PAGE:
Param Bir letter against Anil Deshmukh stirs Maharashtra politics

Param Bir Singh’s letter to CM Thackeray against Deshmukh has exposed Maharashtra government to serious charges of corruption

Rajesh Dikshit |

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Politics stinks

Maharashtra Home Minister Anil Deshmukh has become the focus of not just state politics but national politics. Quite apart from dividing the state’s ruling Maharashtra Vikas Aghadi alliance, the recently removed Mumbai police commissioner Param Bir Singh’s letter to Chief Minister Uddhav Thackeray has also exposed the Maharashtra government to serious charges of corruption. Most commentators will use the opportunity to express moral indignation and analyze the emerging political situation; it is, however, time to study the source that regularly generates such miasmas.

Even by the pathetic standards of Indian politics, the recent developments are shocking. A tainted police officer, inducted into the force after 16 years in suspension and given an important responsibility, is accused of placing a vehicle outside the residence of the country’s biggest industrialist, Mukesh Ambani; the owner of the vehicle dies in mysterious circumstances; his widow blaming the officer Sachin Waze for “murder”; the police commissioner is removed and given a less importance charge; the sidelined commissioner writes a letter to the Chief Minister, alleging that Home Minister Deshmukh was running an extortion racket with the help of Waze; the Bharatiya Janata Party’s Devendra Fadnavis demanding Deshmukh’s resignation; murky intra-alliance politicking—this is surely an unedifying spectacle.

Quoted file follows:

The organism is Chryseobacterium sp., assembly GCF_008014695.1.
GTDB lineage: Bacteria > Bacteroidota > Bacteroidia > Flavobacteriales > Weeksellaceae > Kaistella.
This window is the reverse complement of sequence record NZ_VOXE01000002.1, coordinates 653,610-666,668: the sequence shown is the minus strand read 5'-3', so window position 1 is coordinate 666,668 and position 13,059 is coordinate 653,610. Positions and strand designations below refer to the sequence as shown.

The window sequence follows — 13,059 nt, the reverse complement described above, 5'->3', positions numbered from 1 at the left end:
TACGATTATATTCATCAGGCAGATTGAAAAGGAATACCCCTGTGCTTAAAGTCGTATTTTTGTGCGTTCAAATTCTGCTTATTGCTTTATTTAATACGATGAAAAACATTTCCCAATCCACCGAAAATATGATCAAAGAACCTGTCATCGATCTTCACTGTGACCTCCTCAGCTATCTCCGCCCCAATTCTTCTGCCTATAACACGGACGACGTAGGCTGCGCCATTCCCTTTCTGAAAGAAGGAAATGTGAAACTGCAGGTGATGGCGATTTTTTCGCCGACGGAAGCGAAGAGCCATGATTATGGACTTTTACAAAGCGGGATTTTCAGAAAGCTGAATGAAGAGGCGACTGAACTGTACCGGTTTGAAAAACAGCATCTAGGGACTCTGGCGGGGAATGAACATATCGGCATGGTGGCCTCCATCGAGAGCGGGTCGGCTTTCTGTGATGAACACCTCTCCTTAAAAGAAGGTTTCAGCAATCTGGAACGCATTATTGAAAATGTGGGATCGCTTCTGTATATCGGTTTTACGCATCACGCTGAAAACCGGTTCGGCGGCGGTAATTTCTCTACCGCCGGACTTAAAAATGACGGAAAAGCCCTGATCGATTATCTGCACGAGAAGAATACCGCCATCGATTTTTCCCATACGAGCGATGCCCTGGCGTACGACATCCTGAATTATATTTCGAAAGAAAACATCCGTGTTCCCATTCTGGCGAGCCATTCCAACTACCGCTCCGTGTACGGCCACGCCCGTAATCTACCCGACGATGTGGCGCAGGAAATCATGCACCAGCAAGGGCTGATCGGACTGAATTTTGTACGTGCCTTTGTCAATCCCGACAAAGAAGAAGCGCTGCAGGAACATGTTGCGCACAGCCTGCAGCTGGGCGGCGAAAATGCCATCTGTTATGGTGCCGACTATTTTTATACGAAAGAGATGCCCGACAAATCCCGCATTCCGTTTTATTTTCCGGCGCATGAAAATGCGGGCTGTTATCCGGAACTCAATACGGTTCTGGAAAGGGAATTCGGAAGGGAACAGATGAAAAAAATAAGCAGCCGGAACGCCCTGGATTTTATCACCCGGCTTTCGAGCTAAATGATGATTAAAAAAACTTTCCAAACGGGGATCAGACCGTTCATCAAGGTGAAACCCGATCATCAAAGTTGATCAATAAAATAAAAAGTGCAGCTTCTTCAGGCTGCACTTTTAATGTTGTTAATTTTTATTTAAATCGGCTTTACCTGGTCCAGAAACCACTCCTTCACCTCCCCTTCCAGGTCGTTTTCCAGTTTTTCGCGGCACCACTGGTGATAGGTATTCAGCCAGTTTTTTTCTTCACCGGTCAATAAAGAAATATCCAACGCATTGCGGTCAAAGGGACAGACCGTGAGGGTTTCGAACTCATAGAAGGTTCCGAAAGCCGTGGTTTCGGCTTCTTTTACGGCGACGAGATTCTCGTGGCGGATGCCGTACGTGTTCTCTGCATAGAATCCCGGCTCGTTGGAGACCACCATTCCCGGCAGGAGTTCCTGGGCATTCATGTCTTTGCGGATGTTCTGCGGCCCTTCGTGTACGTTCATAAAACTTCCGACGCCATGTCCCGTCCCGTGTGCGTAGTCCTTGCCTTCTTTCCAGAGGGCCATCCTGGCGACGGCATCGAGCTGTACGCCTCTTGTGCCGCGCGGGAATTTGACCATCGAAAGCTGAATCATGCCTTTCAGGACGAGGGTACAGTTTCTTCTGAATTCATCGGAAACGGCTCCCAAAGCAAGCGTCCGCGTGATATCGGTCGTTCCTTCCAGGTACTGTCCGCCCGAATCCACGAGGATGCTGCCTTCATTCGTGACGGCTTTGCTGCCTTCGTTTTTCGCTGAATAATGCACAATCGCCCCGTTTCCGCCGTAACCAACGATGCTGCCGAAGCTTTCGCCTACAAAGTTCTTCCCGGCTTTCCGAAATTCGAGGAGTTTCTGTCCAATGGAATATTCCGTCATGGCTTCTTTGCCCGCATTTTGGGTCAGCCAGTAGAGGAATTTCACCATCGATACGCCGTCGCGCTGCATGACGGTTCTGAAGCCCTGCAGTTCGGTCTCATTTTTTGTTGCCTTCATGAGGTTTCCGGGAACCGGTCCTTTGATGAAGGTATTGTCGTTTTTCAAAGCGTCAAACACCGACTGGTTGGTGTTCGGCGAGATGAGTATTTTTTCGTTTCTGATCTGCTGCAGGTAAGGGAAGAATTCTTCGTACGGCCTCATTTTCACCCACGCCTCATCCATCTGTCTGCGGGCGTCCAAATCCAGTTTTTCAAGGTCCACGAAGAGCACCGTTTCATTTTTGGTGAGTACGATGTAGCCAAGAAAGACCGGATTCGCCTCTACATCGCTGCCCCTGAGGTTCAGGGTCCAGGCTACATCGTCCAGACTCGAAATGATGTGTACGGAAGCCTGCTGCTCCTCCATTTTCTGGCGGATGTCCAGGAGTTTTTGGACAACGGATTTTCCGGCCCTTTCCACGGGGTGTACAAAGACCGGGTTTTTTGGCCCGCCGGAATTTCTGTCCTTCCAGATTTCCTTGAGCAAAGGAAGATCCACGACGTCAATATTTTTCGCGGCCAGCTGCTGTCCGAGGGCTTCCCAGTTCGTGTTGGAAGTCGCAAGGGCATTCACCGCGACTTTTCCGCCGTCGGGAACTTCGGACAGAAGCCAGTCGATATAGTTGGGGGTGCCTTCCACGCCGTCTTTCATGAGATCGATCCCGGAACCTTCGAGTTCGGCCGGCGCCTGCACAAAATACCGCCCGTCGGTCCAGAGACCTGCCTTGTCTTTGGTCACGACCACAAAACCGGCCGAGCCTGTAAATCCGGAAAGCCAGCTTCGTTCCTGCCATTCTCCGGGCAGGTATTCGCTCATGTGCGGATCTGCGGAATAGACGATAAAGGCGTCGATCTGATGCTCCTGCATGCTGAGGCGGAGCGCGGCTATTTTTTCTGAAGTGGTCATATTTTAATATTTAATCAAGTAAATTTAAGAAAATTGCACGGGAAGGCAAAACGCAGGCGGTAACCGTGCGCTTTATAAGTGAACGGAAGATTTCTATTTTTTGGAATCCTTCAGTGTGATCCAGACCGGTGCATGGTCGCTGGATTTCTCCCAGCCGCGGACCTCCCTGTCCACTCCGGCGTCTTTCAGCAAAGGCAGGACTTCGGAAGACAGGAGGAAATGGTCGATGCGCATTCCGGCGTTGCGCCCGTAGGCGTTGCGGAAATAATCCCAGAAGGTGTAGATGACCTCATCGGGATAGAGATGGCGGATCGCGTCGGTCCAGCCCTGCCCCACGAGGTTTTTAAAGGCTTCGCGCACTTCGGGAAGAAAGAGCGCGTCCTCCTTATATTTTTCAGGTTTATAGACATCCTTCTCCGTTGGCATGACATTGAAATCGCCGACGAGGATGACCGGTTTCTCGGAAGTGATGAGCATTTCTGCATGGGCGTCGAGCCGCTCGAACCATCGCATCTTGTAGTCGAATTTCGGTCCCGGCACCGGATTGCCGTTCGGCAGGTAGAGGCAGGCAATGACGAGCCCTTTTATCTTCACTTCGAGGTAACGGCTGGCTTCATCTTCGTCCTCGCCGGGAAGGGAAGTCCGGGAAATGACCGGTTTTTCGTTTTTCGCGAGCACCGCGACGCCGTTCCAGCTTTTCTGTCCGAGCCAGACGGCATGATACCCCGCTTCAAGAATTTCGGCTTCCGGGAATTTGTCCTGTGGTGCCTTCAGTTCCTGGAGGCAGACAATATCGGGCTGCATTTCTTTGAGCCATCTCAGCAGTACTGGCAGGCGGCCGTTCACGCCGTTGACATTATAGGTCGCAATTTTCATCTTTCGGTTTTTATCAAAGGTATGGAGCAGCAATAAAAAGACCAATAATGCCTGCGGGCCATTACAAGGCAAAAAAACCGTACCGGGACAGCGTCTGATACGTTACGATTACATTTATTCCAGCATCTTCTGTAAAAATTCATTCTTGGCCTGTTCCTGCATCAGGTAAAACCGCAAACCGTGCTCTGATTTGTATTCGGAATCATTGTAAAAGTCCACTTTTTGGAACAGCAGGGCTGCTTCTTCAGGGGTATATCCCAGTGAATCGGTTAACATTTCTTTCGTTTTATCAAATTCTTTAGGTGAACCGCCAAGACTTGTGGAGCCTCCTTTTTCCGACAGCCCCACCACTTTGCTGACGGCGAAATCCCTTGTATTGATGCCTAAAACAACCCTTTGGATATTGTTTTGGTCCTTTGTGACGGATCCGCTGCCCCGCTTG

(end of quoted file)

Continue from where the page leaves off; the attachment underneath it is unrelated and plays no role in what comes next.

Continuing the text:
While there are demands within the ruling alliance for Deshmukh’s ouster, NDTV reported that Jayant Patil, a state minister and state unit chief of Sharad Pawar’s Nationalist Congress Party, to which Desmukh belongs, supports the beleaguered Minister. “The letter [which Param Bir Singh wrote to the Chief Minister] is a reaction after Maharashtra Chief Minister and Home Minister decided to take a tough stand. There is no question of replacing Maharashtra Home Minister” (https://www.ndtv.com/india-news/anil-deshmukh-may-have-to-quit-as-maharashtra-home-minister-alliance-leader-to-ndtv-after-sacked-top-cops-explosive-claim-2395560).

Politicking continues, will continue.

The need of the hour, however, is a serious effort on the part of the political class to delink crime from politics. This can happen only with comprehensive betterment in governance. The general law-and-order situation has to be improved; the fear of and respect for law has to be instilled in the hearts and minds of the wayward. Those who get away with crime, and those who think that they can get away, can be made to behave themselves only when the cost of wrongdoing is steeply raised. And this is not possible without administrative, police, and judicial reforms.

But who will do that? When was the last time that you heard political parties fighting elections, or even discussing, the ways and means of improving the justice system? You can’t remember, because it never happened in the past. So, unsurprisingly, few remember the Second Administrative Reforms Commission, headed by Congress leader M. Veerappa Moily, that prepared 15 reports, the last of which came out in April 2009. Newspersons reported about these reports; editorialists wrote scholarly edits and articles on the subject; and that was the end of it.

Unless comprehensive reforms are carried out, improvement in the situation is unlikely. Unfortunately, our political masters are least interested in any reforms. So, we must be ready for more shocking revelations.

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